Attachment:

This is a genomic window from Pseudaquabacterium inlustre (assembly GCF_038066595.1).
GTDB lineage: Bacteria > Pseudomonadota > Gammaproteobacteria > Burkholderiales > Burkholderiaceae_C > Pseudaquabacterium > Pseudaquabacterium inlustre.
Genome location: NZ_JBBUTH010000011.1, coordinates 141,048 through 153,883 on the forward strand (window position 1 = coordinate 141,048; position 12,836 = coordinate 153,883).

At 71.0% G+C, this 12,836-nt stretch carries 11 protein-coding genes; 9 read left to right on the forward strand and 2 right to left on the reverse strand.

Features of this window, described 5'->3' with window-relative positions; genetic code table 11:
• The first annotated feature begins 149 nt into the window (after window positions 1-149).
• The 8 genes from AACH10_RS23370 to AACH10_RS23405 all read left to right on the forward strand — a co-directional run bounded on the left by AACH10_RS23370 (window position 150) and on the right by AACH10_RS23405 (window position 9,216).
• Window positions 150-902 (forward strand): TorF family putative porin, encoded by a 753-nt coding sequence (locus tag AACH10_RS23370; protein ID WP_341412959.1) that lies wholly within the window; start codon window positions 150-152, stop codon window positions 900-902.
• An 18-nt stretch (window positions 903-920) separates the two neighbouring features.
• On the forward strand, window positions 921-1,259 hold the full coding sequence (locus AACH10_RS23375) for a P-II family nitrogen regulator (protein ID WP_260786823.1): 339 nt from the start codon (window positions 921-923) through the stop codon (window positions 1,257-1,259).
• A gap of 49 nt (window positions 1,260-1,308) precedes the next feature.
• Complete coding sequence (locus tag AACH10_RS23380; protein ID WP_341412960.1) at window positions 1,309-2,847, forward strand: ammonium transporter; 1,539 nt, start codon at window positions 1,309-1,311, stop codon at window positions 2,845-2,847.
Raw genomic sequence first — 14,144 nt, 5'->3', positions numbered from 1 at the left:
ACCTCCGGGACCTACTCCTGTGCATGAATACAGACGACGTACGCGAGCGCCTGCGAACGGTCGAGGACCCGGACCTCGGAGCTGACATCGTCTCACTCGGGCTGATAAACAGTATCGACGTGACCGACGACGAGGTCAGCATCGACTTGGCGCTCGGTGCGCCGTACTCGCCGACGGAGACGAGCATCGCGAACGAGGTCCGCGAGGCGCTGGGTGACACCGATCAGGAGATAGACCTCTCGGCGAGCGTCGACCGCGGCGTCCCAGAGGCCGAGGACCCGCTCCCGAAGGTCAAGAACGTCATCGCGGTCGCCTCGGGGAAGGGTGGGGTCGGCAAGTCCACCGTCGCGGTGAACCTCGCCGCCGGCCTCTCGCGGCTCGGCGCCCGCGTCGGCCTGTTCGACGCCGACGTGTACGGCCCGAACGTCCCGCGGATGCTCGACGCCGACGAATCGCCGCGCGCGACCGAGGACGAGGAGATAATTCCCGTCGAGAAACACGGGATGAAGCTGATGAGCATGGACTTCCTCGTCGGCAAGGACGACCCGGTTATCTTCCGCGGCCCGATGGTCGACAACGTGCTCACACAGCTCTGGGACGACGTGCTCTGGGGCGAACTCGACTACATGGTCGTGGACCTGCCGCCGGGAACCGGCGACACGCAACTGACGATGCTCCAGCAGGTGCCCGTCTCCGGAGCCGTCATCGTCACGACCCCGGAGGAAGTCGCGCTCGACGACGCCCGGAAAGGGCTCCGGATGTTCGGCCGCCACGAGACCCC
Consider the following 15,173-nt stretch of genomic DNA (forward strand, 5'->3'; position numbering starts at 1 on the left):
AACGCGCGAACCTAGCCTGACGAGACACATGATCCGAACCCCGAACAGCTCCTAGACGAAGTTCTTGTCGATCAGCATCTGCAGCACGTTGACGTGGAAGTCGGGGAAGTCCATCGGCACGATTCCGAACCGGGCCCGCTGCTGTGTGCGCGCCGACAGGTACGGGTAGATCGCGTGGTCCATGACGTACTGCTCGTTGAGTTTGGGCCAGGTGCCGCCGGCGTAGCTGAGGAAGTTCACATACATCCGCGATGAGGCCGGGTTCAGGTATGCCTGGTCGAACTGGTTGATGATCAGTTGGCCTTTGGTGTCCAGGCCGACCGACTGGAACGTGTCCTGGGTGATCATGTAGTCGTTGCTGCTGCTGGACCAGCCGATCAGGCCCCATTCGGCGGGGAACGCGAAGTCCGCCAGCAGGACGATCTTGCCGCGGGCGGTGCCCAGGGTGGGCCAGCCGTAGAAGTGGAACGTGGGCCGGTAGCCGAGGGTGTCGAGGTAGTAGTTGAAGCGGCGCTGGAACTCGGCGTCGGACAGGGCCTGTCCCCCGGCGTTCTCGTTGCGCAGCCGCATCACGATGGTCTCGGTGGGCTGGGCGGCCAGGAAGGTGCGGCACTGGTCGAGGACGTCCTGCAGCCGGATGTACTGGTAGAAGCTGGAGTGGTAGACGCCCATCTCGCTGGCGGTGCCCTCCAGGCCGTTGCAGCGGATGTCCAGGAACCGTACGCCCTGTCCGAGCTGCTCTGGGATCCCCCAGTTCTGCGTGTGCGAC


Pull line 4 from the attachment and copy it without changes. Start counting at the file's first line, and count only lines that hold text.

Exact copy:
At 71.0% G+C, this 12,836-nt stretch carries 11 protein-coding genes; 9 read left to right on the forward strand and 2 right to left on the reverse strand.